JOURNAL ARTICLE
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High-grade prostatic intraepithelial neoplasia and atypical small acinar proliferation on initial 21-core extended biopsy scheme: incidence and implications for patient care and surveillance.

PURPOSE: To evaluate the incidence of high-grade prostatic intraepithelial neoplasia (HGPIN) and atypical small acinar proliferation (ASAP) in an initial 21-core extended biopsy scheme and to determine the prostate cancer detection rate in the repeated biopsy.

METHODS: Between 2002 and 2008, 2,006 patients underwent a first 21-core extended biopsy scheme. Incidences of cancer, ASAP and HGPIN were studied. Cancer detection rate in the repeated 21-core extended biopsy for ASAP and HGPIN was reported and compared with those obtained on repeated biopsy for clinico-biological indications.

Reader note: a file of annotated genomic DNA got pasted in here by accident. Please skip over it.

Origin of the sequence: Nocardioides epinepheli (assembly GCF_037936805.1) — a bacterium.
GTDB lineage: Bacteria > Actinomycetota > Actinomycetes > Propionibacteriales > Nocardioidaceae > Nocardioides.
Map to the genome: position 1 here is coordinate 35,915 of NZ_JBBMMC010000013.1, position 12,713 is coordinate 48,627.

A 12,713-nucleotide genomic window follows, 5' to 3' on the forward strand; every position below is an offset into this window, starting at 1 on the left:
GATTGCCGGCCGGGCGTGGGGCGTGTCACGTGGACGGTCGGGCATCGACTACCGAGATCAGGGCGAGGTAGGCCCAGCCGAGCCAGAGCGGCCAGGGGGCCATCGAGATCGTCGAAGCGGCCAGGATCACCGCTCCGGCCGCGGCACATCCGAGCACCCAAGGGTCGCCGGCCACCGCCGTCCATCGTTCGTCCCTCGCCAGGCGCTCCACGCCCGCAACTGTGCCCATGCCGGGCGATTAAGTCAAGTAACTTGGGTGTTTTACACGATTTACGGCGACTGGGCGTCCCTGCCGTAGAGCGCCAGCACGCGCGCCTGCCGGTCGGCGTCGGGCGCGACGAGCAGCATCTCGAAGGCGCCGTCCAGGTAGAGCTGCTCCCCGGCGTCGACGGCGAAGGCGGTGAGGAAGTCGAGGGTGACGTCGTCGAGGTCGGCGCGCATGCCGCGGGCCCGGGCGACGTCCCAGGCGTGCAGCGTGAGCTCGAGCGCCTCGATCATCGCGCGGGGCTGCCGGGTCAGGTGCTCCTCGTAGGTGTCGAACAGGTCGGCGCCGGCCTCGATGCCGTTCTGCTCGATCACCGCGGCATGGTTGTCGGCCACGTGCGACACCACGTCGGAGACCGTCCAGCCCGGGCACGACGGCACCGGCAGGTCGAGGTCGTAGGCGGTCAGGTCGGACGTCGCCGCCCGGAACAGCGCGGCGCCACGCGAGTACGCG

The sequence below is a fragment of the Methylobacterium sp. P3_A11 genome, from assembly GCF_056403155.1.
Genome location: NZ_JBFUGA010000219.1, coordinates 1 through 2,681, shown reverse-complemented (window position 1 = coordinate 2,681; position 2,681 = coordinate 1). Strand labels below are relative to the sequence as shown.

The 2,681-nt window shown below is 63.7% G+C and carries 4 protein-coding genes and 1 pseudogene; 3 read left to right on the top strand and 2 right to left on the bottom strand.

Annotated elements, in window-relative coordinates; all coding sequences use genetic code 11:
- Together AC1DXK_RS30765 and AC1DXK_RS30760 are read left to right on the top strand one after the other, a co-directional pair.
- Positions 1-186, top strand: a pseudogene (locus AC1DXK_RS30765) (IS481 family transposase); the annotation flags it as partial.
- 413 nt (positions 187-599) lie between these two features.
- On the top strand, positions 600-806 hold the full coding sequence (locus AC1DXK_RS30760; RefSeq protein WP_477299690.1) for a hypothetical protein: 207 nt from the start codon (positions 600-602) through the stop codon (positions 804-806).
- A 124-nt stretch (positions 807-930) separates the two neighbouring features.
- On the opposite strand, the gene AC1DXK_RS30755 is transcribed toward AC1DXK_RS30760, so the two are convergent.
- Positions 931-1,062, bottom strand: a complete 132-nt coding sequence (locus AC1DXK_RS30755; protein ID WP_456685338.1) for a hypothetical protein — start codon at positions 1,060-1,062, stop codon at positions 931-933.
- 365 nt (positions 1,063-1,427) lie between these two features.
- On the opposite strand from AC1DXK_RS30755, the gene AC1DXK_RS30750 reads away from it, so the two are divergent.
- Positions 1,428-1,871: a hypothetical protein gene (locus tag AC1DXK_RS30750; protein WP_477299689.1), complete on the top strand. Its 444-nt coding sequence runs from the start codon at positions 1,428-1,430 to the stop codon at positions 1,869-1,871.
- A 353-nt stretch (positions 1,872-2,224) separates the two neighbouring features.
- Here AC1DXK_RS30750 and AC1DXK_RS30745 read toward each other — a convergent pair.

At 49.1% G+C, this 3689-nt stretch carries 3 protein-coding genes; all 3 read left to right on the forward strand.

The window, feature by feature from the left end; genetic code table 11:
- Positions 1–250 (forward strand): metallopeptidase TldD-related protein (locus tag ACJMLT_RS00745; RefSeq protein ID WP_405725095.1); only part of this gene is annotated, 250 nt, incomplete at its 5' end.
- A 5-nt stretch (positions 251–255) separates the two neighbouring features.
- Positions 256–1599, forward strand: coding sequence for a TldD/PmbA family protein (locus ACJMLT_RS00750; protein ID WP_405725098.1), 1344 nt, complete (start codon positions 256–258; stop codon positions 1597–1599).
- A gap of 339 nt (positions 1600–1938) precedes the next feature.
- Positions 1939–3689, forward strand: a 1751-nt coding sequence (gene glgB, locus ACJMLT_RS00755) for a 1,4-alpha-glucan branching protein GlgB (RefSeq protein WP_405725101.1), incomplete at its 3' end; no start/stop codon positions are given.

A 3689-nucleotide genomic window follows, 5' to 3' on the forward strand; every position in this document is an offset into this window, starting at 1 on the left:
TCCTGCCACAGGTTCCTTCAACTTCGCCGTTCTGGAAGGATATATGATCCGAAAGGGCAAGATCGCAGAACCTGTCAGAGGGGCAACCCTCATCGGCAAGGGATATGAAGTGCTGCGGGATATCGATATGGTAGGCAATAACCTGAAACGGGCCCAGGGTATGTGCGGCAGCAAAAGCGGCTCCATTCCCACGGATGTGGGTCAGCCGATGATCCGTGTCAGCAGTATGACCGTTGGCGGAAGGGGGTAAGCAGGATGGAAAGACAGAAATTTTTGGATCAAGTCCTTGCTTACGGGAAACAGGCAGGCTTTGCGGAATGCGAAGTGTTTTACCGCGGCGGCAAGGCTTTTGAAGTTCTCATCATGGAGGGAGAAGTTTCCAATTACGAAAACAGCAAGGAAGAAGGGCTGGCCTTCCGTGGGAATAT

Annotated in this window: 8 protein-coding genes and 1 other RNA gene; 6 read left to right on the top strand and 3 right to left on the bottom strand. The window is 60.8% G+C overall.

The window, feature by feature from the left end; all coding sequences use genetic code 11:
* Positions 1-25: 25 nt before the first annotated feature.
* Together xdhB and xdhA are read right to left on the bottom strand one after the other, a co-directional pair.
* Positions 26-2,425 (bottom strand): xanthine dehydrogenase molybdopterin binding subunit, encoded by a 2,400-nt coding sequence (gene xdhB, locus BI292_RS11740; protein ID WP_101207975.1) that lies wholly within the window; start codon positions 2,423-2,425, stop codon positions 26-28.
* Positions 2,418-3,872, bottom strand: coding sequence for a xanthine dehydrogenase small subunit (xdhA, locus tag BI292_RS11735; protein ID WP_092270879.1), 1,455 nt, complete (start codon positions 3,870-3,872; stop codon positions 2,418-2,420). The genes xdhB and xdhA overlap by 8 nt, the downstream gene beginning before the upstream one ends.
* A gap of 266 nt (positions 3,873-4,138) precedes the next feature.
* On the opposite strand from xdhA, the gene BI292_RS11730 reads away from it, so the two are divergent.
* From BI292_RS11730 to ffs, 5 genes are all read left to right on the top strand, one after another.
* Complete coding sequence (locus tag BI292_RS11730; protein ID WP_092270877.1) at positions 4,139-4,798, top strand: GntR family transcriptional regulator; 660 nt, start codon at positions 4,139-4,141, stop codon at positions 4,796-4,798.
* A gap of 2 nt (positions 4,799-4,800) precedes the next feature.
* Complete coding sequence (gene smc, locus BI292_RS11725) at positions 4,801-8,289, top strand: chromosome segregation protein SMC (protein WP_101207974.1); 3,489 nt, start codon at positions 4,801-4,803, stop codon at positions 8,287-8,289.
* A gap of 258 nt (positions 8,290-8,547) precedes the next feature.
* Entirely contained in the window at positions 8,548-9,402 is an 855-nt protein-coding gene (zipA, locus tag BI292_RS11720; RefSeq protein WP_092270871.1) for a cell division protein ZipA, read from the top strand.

RESULTS: Incidences of HGPIN and ASAP were 1.7 and 1.1%, respectively. The 6-core and 12-core biopsy schemes detecting HGPIN would have missed the diagnosis of cancer in 10 and 3.6% of cases, compared to a 21-core biopsy protocol, respectively. The cancer detection rate on repeated biopsy for HGPIN was 19% and not significantly different compared with the detection rate on repeated biopsy for clinico-biological indications (16.8%, p = 0.77). Seven prostate cancers were found among the 17 re-biopsies for ASAP revealing a detection rate of 41.2% (p = 0.01). All detected cancers were organ confined. No clinico-pathological data were independent predictor of cancer on repeated biopsy.

CONCLUSION: Our report demonstrates the different risk profiles for HGPIN and ASAP in a 21-core extended biopsy scheme. The presence of HGPIN does not imply a higher risk for cancer detection at immediate re-biopsy compared to other patients for whom repeated biopsies were indicated for increasing or persistently increased PSA levels. Repeated biopsy is warranted when ASAP is diagnosed because of a high risk of prostate cancer.

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